Four Preparatory Steps for IT Project Success

Your IT project is over budget, behind schedule, and your team is overworked and burned out. If that sounds like every technology upgrade you’ve ever attempted, it might be time to get out ahead of these projects and introduce better planning into your pre-deployment process.

IT departments are notoriously strained on resources, so when it is time to engage in a digital transformation initiative, few can handle the day-to-day along with the project requirements. With a tight budget and timeline, teams become even more stretched.

Businesses often turn to a supplier as a strategic partner, hoping they’ll step in to fill the gaps and accomplish the IT project. This results in new problems such as a design that’s overly complex or a solution that is far outside the intended budget. While you do want the benefit of working alongside a key vendor with whom your enterprise has a strong relationship, they will still need strong leadership from your IT staff who will have a much more intimate understanding of your environment and the factors that could complicate your project.

Enterprise IT can often underestimate the level of skill and effort needed to execute an IT project. These four areas should be addressed before beginning the project:

Assess the Current Technical Environment. Too often, a business begins a major IT project without adequate information ready. The common downfall is that the team knows that the information is available, so they downplay the effort required to assemble it from disparate locations. For instance, if a team is implementing software-defined wide area networking (SD-WAN), they need to identify WAN circuits with site, cost, bandwidth and utilization, traffic flows, and prioritization needs. The information is accessible, but assembling it takes significant time and effort.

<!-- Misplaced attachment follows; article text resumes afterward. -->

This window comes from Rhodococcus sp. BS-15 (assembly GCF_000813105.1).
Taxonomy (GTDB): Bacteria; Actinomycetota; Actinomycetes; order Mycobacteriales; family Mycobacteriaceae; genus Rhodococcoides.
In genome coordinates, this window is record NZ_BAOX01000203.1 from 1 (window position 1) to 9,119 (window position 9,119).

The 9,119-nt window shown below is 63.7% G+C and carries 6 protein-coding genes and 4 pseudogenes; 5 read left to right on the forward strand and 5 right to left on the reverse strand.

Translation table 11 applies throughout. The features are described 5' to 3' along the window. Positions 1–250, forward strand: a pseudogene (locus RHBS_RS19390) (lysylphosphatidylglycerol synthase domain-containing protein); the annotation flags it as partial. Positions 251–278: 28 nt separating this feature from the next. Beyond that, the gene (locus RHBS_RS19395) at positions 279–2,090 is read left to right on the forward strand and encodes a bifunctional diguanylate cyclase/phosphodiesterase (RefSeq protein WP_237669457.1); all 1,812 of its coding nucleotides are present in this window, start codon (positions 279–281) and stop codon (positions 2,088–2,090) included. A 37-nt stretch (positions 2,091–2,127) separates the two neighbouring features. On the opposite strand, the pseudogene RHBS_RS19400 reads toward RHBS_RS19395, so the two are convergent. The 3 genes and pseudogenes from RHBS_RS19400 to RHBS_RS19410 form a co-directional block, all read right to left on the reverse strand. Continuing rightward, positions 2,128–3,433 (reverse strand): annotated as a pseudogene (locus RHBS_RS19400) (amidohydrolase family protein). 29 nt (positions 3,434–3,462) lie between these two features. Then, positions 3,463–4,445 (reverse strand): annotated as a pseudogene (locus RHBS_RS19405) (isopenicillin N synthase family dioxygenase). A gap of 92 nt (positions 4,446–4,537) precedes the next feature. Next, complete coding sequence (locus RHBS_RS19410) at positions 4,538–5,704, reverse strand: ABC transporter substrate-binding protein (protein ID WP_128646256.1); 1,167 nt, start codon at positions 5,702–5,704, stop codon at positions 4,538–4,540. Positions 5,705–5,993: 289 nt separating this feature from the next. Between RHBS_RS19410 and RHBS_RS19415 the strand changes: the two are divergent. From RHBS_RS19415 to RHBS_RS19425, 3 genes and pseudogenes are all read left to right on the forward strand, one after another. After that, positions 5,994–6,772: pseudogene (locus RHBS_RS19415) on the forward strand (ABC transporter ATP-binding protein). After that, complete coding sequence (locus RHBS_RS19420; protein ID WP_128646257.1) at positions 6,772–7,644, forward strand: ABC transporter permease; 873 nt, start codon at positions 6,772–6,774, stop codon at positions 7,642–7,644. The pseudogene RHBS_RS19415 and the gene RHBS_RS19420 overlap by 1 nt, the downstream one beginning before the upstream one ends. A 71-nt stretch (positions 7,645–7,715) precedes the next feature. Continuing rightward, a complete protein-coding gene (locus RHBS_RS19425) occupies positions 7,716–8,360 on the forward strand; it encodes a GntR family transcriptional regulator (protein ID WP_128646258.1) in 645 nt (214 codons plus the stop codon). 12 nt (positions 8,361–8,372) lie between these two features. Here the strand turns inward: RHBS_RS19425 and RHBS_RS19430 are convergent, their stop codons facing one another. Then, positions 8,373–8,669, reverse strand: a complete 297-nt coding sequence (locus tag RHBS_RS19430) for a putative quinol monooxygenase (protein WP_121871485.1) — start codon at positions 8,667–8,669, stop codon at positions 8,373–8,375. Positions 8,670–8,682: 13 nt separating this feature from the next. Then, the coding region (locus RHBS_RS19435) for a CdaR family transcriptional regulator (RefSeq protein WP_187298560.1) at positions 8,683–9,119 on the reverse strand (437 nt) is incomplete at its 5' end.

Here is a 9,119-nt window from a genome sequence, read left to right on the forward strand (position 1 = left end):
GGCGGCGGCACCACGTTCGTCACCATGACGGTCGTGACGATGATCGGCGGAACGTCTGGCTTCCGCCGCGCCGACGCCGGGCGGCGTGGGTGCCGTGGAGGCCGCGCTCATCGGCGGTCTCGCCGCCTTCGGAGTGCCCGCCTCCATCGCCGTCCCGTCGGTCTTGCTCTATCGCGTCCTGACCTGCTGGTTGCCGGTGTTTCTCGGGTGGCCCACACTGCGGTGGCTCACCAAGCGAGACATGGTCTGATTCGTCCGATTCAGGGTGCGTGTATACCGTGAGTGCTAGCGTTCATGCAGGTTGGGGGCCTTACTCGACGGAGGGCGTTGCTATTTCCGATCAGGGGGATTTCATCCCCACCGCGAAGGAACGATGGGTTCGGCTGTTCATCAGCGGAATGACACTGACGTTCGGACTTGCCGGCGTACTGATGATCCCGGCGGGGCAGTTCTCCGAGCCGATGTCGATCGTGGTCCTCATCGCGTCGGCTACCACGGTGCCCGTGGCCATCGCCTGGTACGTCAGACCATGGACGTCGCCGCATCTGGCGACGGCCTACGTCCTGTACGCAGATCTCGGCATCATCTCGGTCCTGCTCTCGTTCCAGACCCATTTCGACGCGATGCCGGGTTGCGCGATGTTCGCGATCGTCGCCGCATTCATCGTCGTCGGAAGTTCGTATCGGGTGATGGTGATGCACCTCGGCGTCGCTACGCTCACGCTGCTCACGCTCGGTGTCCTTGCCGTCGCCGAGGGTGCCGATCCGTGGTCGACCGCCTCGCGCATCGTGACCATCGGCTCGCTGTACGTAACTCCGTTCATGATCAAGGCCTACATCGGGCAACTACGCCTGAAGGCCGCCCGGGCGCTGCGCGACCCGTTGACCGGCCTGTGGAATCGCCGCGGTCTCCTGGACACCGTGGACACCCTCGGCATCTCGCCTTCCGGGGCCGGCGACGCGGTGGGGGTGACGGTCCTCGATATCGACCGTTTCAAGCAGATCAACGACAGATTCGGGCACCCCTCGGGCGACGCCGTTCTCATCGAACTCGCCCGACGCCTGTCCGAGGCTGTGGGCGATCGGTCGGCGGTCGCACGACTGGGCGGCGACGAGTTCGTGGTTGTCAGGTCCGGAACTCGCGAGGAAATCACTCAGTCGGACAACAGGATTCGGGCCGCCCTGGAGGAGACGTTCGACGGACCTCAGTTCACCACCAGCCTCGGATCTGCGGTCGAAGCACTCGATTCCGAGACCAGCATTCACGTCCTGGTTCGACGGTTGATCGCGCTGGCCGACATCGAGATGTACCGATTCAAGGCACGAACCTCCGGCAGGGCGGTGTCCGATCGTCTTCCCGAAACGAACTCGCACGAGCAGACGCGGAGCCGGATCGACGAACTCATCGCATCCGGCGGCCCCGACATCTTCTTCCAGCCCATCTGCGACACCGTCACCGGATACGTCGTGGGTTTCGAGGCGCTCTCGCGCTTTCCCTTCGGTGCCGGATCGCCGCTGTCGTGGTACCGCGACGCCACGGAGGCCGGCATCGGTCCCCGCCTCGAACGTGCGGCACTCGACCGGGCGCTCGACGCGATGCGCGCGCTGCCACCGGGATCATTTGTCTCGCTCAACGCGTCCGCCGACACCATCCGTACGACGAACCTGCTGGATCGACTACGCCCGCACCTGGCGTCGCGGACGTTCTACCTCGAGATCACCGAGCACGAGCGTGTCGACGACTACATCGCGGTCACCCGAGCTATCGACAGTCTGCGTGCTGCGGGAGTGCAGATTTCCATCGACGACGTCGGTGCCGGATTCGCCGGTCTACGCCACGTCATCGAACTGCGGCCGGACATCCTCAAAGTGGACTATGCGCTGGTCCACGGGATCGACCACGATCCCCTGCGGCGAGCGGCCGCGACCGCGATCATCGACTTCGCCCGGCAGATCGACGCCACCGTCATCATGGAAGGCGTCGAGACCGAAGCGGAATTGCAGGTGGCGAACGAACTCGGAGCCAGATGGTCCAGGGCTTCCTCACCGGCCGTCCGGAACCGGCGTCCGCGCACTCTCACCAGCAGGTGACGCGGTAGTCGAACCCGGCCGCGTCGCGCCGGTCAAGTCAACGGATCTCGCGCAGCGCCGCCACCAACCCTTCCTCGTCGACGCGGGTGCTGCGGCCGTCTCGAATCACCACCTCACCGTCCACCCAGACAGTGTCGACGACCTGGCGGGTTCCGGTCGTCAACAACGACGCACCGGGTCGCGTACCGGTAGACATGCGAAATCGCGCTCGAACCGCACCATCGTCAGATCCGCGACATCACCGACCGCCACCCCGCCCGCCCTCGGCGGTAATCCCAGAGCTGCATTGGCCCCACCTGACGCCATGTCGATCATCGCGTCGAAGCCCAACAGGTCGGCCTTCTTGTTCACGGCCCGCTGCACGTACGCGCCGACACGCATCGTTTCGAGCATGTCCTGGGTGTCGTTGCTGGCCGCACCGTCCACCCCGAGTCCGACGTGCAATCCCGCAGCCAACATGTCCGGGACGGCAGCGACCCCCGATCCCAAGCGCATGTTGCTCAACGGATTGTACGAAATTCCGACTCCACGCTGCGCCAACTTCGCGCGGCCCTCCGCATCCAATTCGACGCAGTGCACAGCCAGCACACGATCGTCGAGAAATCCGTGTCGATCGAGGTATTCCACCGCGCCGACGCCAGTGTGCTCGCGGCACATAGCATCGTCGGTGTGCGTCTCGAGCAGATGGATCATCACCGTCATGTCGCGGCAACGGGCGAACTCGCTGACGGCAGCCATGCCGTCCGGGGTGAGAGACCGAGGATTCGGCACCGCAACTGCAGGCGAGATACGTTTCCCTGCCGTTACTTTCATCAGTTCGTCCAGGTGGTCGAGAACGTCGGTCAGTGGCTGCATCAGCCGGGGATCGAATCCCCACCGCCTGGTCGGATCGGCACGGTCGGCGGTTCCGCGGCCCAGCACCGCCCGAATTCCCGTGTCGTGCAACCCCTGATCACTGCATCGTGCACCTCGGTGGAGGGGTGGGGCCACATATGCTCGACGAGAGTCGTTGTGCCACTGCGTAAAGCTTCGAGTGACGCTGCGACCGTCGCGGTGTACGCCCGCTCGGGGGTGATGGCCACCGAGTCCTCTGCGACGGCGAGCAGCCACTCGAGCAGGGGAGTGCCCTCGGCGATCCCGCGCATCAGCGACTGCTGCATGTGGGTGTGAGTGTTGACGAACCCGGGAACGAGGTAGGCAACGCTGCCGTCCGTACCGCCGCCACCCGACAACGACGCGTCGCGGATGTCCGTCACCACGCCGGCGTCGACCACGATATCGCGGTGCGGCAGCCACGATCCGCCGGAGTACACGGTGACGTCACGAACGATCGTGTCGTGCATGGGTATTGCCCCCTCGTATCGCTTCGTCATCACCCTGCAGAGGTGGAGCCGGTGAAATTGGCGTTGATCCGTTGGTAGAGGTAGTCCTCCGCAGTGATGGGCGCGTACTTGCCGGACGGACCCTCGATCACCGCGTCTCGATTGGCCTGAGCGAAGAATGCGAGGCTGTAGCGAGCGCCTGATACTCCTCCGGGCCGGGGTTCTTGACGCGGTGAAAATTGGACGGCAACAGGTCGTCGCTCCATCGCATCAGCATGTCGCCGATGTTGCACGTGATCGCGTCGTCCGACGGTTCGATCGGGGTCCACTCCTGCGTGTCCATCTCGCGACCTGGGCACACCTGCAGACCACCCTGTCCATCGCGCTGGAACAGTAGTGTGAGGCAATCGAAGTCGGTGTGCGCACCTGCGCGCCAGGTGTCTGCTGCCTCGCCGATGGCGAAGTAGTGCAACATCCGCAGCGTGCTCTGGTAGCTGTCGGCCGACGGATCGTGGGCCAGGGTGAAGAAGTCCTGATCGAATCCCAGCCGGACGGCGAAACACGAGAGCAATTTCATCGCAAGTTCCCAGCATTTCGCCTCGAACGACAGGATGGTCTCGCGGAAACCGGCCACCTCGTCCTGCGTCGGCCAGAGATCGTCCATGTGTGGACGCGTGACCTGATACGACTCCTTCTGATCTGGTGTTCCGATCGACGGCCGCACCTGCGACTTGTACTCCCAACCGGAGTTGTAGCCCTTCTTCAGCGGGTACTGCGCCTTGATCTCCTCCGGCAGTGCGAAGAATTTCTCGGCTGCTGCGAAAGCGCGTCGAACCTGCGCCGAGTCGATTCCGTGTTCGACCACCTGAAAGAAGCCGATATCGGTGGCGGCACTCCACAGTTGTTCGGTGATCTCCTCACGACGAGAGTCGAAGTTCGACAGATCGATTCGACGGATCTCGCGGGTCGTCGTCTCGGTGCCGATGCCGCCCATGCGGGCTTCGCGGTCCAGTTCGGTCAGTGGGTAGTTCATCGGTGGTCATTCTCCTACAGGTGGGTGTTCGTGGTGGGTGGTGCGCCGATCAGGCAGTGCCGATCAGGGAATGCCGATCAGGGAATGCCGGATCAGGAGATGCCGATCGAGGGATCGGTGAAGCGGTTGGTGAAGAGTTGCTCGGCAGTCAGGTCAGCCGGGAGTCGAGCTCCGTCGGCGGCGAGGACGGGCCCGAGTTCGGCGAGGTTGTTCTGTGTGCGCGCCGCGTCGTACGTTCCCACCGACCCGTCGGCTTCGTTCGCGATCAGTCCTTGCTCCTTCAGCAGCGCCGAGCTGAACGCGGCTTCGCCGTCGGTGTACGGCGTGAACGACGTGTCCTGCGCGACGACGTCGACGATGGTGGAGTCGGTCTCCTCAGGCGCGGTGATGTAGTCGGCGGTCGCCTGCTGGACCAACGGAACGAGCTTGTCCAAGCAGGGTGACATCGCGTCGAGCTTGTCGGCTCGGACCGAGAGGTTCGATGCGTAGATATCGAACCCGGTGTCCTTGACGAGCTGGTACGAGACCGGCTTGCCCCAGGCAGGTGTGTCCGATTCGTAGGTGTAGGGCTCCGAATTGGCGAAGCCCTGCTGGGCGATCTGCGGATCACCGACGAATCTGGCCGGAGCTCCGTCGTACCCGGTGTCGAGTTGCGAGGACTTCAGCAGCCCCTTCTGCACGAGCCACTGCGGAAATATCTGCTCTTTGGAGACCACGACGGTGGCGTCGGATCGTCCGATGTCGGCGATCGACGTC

Define an Adequate Timeline. While an overly-tasked IT team may want to lean heavily on a service provider for the heavy lifting, teams often underestimate the amount of time that will be required from internal personnel to complete an IT project. Areas such as configuration preparation, testing, running pilots, and adjusting rollout plans are all items that can be planned into the timeline so that stakeholders have a better awareness of when they can expect completion.

Staff the Project Appropriately. A common mistake is assigning the IT staff with the right availability rather than with the right skills. Even when the vendor is handling most of the work, it’s important to assign a project manager that is adequately trained for the project they will oversee.

Involve the Teams Impacted by the Project. While IT may be divided into groups according to function – such as network and security teams – many IT projects span more than one of these teams. Even a project that is generally confined to one area may still have an impact on other teams, so it’s a good idea to pull in representatives from each of those groups into planning and impact meetings to determine how configurations or system choices may affect other teams.

Addressing these four areas before embarking on an IT project can help smooth the way for an easier transition. Contact us at One Connect for more guidance on creating a project that begins with the right elements in place.